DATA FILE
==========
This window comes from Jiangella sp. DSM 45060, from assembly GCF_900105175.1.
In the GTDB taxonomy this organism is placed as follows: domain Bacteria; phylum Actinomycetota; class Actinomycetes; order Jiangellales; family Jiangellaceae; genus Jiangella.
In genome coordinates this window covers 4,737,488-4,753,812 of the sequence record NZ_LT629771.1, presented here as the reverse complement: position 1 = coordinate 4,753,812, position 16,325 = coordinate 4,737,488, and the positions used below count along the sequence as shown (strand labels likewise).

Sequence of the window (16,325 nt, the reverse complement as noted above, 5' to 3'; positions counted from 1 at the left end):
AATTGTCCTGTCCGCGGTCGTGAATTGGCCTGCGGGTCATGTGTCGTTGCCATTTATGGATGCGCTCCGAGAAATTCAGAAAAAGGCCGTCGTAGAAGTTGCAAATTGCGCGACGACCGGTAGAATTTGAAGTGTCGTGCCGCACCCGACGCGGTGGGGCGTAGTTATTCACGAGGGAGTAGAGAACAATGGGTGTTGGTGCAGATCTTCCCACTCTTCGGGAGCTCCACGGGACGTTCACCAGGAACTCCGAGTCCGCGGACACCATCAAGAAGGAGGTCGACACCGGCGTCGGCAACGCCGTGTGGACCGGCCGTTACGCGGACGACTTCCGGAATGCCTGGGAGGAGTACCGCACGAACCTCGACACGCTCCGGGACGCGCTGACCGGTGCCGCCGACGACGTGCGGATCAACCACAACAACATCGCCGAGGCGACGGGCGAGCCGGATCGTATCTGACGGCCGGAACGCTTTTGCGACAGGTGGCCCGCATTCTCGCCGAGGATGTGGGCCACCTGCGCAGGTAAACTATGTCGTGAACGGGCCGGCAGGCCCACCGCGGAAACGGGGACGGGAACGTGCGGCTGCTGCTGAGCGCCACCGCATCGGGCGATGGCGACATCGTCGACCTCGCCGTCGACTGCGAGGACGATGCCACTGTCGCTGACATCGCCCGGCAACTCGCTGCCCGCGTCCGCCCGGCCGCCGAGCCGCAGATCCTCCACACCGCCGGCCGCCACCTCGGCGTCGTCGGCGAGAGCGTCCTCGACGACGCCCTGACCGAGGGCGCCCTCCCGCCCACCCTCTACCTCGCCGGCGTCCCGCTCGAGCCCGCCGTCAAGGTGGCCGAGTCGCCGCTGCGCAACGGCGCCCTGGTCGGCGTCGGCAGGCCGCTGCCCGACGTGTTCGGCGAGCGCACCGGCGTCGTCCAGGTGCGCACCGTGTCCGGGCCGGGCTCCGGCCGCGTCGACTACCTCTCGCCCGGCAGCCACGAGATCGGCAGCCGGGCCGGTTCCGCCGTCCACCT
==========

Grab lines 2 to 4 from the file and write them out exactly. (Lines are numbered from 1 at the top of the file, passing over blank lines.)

In the GTDB taxonomy this organism is placed as follows: domain Bacteria; phylum Actinomycetota; class Actinomycetes; order Jiangellales; family Jiangellaceae; genus Jiangella.
In genome coordinates this window covers 4,737,488-4,753,812 of the sequence record NZ_LT629771.1, presented here as the reverse complement: position 1 = coordinate 4,753,812, position 16,325 = coordinate 4,737,488, and the positions used below count along the sequence as shown (strand labels likewise).

Sequence of the window (16,325 nt, the reverse complement as noted above, 5' to 3'; positions counted from 1 at the left end):